By Ralph Echtinaw
Maple Street between South Main and Michigan Avenue will be reconstructed next year, as city council approved hiring Malley Construction of Mt. Pleasant for the job Tuesday.
With a bid of $1,255,167, Malley came in lower than nine other bidders. You may remember that Malley Construction did the M-46 expansion last year.
The Maple Street project comprises new pavement, curb and gutters, storm sewers, sidewalks, sanitary sewers and water main. The deadline for completion is June 30, 2020.
Water main work ($400,000) will be funded through bonds that are yet to be issued. Sanitary sewer work will be funded through the city’s sanitary funds. Roadwork will be funded through a $250,000 Michigan Department of Transportation grant and the city’s general fund.
Mayor Pro-Tem Melissa Allen talked about how bad Maple Street is. “I had to show a home almost at dark the other night and went down that on top of like of eight dogs chasing after my car, every wheel. I went back and they were all where they’re supposed to be. But I couldn’t believe how bad that (street) had gotten. I hadn’t been on Maple Street for quite a while, and it was very creepy slow, dodging. It will be nice to have it done.”
A neighborhood meeting giving residents a chance to question the engineer and contractor will be arranged by the Spicer Group, a Saginaw civil engineering firm, and Malley Construction, said Public Services Director Keith Risdon. Residents on and around Maple Street will probably be notified by door hangers.
Council approved buying three return sludge pumps for the wastewater treatment plant from Detroit Pump (of Ferndale, Mich.) for $51,900.
“The seals in these old pumps have been replaced numerous times over the years at the cost of around $1,400 each, and they last approximately six months,” wrote Risdon in a letter to city council. “During operations, the seals on these old pumps leak sewage sludge causing an ongoing cleanup process daily.”
Quotes for replacement pumps were also obtained from T.H. Eifert ($23,087) and Jett ($19,745).
Council approved buying 17 plug valves for wastewater treatment plant from Val-Matic Valves of Elmhurst, Illinois for $10,519.
These valves are “located throughout the piping system” and have “reached the end of their useful life,” Risdon wrote.
Council approved hiring T.H. Eifert Mechanical Contractors of Lansing to install the 17 plug valves and the three sludge pumps for $53,620.
Replacement of these valves and pumps is in the current budget.
Main Street bridge
In an effort to have a weight restriction removed from Main Street bridge, council approved spending up to $8,500 so the Spicer Group can test the bridge to see if the steel it’s made of is strong enough to bear more weight.
Built in 1955, the bridge is 100 feet long and 34 feet wide with two spans. In 2013 the Michigan Department of Transportation reduced the bridge’s load load rating by 20 percent.
This is important because semi trucks are using the Mill Street bridge as an alternate, which means they’re driving through downtown, which doesn’t thrill city administrators, elected officials and business owners downtown.
Risdon said that bridges are generally stronger than they are rated for, and this new test might prove that the Main Street bridge can bear just as much weight as the Mill Street bridge.
“If the steel is stronger than the minimum criteria in 1955 we get credit for that,” he said.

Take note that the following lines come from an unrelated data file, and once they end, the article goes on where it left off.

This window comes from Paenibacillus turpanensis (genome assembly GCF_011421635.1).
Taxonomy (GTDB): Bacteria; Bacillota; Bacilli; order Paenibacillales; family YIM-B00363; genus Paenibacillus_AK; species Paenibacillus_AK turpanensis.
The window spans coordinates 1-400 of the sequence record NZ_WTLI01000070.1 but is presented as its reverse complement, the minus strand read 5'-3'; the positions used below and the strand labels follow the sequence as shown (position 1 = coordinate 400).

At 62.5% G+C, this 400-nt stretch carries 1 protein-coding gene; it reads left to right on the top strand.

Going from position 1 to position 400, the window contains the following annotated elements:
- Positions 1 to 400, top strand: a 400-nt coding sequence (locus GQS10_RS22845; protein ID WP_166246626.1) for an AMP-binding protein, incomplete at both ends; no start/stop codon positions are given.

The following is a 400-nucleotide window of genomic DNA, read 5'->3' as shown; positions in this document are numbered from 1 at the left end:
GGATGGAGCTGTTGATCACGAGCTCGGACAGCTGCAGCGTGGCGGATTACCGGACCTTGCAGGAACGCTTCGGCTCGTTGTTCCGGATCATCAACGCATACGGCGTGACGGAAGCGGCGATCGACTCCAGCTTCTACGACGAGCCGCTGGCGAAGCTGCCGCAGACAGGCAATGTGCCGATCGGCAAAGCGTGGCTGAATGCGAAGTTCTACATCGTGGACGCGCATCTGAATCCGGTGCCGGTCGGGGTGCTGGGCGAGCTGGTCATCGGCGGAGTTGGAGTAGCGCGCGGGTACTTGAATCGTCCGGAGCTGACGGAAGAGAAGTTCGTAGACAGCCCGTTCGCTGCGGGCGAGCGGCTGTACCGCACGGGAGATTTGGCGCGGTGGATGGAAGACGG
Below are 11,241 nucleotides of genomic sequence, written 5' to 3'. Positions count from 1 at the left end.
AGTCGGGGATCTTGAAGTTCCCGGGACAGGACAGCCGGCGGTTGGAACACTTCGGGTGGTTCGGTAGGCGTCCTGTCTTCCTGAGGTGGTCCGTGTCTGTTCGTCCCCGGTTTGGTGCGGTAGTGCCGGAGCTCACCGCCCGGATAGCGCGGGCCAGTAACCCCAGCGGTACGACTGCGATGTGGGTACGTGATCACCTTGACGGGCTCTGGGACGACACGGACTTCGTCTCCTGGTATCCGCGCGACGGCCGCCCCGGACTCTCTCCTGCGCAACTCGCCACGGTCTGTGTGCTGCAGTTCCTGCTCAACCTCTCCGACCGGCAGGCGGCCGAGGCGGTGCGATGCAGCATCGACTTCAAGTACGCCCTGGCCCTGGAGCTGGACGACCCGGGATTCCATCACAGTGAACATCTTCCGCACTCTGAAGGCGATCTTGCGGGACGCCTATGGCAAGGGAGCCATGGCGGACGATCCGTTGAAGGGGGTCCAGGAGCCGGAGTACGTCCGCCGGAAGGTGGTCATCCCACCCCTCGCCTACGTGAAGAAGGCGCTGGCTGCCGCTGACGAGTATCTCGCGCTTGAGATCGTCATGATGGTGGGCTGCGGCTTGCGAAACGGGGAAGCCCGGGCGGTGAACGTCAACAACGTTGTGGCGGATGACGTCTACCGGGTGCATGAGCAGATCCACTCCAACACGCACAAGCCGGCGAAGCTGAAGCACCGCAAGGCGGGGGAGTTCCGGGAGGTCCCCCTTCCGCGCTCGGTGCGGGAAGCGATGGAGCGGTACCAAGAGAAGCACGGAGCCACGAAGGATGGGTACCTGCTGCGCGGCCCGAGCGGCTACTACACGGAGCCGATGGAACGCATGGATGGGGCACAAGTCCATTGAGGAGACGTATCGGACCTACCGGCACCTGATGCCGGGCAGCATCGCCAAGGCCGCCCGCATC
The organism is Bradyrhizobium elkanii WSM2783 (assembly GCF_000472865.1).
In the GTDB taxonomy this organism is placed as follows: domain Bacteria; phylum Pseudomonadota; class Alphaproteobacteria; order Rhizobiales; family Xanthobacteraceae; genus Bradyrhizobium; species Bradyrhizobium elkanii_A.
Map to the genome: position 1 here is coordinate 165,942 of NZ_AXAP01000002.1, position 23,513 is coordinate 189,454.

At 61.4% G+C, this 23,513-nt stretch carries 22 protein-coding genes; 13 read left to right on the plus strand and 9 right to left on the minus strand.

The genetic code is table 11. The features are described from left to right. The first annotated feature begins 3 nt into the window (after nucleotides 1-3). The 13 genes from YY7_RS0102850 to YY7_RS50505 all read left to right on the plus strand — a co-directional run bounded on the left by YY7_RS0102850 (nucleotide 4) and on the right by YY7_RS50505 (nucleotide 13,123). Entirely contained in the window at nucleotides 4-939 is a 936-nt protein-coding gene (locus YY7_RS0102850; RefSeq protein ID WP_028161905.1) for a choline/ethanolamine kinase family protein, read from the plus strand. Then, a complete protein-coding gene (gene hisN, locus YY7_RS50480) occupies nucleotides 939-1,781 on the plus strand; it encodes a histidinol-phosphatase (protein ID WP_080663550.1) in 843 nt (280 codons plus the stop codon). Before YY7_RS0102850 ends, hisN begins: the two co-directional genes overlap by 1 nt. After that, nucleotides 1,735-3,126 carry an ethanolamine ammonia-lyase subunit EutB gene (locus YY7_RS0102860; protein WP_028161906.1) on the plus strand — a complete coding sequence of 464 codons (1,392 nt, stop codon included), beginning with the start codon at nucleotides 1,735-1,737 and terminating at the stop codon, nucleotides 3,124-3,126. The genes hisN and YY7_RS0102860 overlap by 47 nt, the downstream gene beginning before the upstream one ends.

Councilman Tom Reed said, “I think it’s good to be proactive like that” as he made the motion to approve the deal with Spicer.
The first meeting of the city’s “Compete Count Committee” to aid next year’s census begins 6 p.m. today in city hall.
“We’ll get into what the complete count committee is all about,” said City Manager Kurt Giles.
Attendees will include Gratiot County Administrator Tracey Cordes and St. Louis Mayor James Kelly.
Jake Gregory of St. Louis Church of the Nazarene and Hope House homeless shelter said he will be on the committee but miss the first meeting.
If you think you’d like to be on the committee, show up tonight and see what happens. “Those easy little things. That’s how you guys hooked me in,” said Allen, who started her service to the city years ago with a similar endeavor.
“You finally figured that out,” quipped Mayor Kelly.
Police Chief Richard J. Ramereiz Jr. told the council that every police and fire agency in the county except Breckenridge is having trouble with lost transmissions on the county’s 800 Mhz system, and “we have no idea what’s causing it.”
Transmissions are not being picked up. Central dispatch is not always getting through to officers and firefighters.
“That’s huge,” said Allen.
Ramereiz said St. Louis police radio equipment has been tested, and there are no problems.
“It’s not a good thing when we can’t communicate,” he said.
Ramereiz told council that one blight-ridden house on north side of town is in foreclosure and the current occupant is moving out. A blight-ridden house on south side will be in foreclosure soon, he added. A third problem residence is now undergoing bi-weekly inspections and is making progress, Ramereiz said.
Four St. Louis residents have turned in petitions with a sufficient number of signatures to be on the ballot in November for election to city council.
They are Bill Leonard, 73, Don Dean, 70, Roger Collison, 69, and this reporter, 60.
The four of us will compete to fill two city council seats that are open because council members Jerry Church and Melissa Allen are not seeking re-election.
Mayor James C. Kelly is on the ballot, too, but running unopposed.
All candidates are invited to write an article for the Sentinel to introduce themselves to voters.
All council members were present. Council candidates Leonard and this reporter were present. Collison and Dean were not.